At the beginning of the war, the blockade was mainly aimed at stifling German exports and imports. But a strategy of economic warfare soon emerged which was supposed to insert a psychological wedge between the German business and industrial classes and the ruling aristocracy by shutting out German trade with neutrals. The Germans are meant to regard a longer war as a long-term disaster for their trade, with Britain holding the power to keep their enemy from being able to rebuild. Indeed, during January British intelligence provided the government with circulars from the Foreign Ministry in Berlin to their consuls in neutral states which outlined plans for rapidly reestablishing German commercial activity. So-called ‘export societies’ of industrial and business interests are already laying up stores in the United States to revive their import-dependent factories.
A subtle shift is now taking place, however. The strategy of making it possible to strangle Germany after the war is morphing into plans to advance British global commerce at Germany’s expense on a permanent basis. To this end, during the month of March a Reconstruction Committee begins to meet in order to study and report on the postwar economic challenges of restoring British trade preeminence, with much of the projected gains coming from German losses. During June, an Inter-Allied Conference meets in Paris to regularize the blockade across the Entente alliance, and in the process, create a new economic order in Europe. Although this means surrendering some control of the blockade to their allies, it also means the British government is finally perfecting the blockade, shutting loopholes through which the Germans have gleaned some trade. During June, Britain buys up the entire domestic production of wool; in November, the Foreign Office arranges to buy all the wool in New Zealand and Australia. The wool is then rationed out to industries for the war effort.
This is where the Americans will beg to differ, forming the chief obstacle to allied plans. Already upset by the blockade’s seizures and delays of American cargoes, the ever-lengthening contraband list, and the infringements on their neutral trade rights, the United States government is in no mood to cooperate with London. Cecil’s blacklist of firms doing business with Germany is a slight too far for President Wilson, who threatens retaliation. Even America’s entry into the war will not diminish his resolve to prevent France, Britain, and Italy from shutting America out of Europe. The result of his policy will be the transatlantic international order in which we all live now, a century later.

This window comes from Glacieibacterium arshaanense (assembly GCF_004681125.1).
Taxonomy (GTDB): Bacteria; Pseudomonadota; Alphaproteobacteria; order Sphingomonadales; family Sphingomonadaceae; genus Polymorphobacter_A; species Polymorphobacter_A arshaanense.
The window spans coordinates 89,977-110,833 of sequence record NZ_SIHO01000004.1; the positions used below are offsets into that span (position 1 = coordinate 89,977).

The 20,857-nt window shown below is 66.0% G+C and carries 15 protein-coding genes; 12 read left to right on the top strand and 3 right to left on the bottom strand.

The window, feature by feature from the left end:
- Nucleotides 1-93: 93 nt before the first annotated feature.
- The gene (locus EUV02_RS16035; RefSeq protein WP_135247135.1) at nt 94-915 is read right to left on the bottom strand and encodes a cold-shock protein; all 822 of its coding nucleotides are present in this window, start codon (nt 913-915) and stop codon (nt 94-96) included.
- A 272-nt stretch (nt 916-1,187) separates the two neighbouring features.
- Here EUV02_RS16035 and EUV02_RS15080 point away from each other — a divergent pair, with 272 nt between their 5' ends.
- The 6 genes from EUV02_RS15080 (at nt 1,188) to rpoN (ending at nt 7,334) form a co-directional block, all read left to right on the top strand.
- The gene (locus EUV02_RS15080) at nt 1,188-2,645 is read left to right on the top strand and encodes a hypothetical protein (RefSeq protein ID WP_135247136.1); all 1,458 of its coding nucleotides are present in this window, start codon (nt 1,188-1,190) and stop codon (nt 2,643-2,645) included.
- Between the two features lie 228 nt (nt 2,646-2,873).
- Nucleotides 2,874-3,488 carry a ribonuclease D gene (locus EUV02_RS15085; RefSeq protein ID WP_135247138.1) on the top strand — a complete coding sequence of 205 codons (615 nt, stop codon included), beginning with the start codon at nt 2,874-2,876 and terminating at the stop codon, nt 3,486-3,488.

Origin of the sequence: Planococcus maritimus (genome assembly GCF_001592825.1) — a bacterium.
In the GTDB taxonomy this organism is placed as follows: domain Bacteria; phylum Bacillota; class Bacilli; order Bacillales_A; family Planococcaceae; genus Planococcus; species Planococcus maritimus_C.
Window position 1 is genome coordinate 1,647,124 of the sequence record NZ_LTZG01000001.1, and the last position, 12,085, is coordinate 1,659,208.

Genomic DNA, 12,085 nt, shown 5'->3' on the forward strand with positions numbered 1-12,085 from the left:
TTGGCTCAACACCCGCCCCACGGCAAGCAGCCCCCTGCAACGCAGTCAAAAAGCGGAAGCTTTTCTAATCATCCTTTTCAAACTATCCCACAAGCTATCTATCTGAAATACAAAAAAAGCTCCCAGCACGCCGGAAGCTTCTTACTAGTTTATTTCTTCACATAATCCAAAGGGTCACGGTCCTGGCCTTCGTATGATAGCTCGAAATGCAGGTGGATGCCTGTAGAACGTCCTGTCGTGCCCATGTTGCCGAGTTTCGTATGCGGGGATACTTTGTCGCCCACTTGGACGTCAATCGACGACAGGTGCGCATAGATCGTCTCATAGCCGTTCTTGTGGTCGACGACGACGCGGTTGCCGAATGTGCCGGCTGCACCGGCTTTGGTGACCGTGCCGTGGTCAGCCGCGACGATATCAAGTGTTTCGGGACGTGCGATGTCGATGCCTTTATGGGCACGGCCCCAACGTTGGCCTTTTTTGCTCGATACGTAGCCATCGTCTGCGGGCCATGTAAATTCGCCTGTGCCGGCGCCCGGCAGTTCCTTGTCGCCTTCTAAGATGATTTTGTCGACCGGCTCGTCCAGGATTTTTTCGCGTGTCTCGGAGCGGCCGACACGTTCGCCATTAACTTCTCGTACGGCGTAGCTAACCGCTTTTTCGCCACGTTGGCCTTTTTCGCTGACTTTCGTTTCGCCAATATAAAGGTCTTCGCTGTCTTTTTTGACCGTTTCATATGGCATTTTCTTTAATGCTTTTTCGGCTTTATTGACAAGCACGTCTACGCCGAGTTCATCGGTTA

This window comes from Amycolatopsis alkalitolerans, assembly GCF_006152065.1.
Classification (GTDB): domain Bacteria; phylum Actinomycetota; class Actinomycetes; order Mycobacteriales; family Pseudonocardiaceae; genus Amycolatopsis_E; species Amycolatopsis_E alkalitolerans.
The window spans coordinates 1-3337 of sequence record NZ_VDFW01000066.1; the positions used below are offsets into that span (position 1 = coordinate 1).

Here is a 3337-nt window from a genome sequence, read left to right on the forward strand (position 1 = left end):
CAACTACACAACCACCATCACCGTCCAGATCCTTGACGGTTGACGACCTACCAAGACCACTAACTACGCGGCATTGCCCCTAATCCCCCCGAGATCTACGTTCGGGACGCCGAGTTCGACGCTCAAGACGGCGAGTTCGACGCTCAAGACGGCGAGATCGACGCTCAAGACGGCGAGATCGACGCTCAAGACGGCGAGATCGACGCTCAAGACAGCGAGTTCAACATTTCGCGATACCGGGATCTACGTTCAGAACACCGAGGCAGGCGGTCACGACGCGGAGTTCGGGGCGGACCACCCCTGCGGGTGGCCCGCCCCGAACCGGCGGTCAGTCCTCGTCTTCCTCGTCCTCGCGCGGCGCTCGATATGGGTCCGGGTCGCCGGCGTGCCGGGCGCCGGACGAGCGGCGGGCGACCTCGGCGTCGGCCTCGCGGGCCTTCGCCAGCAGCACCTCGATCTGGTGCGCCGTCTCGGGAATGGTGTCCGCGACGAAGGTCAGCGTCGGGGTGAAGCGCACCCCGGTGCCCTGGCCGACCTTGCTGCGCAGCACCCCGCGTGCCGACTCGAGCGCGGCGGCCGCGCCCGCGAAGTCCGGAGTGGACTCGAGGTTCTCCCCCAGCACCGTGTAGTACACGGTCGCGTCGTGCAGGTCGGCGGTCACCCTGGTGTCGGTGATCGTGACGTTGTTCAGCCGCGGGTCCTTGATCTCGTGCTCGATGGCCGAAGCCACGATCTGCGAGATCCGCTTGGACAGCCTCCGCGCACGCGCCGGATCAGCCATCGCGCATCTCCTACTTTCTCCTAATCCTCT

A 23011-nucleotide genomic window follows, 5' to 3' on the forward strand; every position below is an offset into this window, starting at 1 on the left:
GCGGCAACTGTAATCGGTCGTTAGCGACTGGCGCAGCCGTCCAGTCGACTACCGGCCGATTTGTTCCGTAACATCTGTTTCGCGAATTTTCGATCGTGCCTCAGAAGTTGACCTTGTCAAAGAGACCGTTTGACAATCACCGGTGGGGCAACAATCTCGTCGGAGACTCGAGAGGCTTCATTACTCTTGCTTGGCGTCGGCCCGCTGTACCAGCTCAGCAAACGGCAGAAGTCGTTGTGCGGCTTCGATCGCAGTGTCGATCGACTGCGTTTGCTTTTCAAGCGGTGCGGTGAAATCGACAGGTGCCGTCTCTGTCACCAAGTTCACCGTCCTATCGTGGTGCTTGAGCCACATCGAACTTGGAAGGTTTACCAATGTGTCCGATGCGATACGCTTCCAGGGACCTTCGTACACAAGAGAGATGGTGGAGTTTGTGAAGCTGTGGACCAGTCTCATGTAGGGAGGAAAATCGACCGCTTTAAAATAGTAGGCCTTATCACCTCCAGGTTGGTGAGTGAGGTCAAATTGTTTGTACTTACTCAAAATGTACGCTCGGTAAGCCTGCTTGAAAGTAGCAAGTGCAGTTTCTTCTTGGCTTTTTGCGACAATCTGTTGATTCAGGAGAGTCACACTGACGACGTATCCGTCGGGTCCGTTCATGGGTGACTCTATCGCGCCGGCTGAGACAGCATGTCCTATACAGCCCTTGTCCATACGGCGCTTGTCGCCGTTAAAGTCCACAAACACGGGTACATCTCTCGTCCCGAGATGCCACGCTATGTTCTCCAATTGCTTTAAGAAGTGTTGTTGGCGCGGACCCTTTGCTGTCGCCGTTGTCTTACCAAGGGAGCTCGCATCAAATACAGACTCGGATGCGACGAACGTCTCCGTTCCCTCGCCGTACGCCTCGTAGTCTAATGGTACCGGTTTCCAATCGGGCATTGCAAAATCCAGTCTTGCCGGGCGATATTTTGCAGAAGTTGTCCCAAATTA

Grey and Cecil will have another legacy in their vision for an international League of Peace. Indeed, both play critical roles in the realization of Wilson’s vision for a League of Nations. And as a result of their experience directing the blockade of Germany, they will impress the idea of economic sanctions on that organization as an alternative to armed conflict. It is largely because of their influence that sanction regimes are a regular feature of the international order today.
In Lisbon this morning, there is further evidence of Grey’s reach as the government finally seizes German and Austro-Hungarian steamships that had been interned in the Tagus river for the duration of the war. This open breach of neutrality comes after more than a year of quiet colonial conflict in Africa, where German schutztruppen have attacked Portuguese territories with near-impunity. Despite doubts about the tiny Portuguese Army, which has a pro-German officer corps thanks to years of training exchanges, the fledgling Republic has at last made a fateful move in its so-far undeclared war with Berlin. Germany will retaliate on the 9th of March by formally declaring war against the faraway nation whose overseas possessions it has long sought to devour. Hoping to forestall the Great War, until August of 1914 Britain secretly offered to help them do it. But that policy, like so much else, is but a distant memory thanks to the conflict.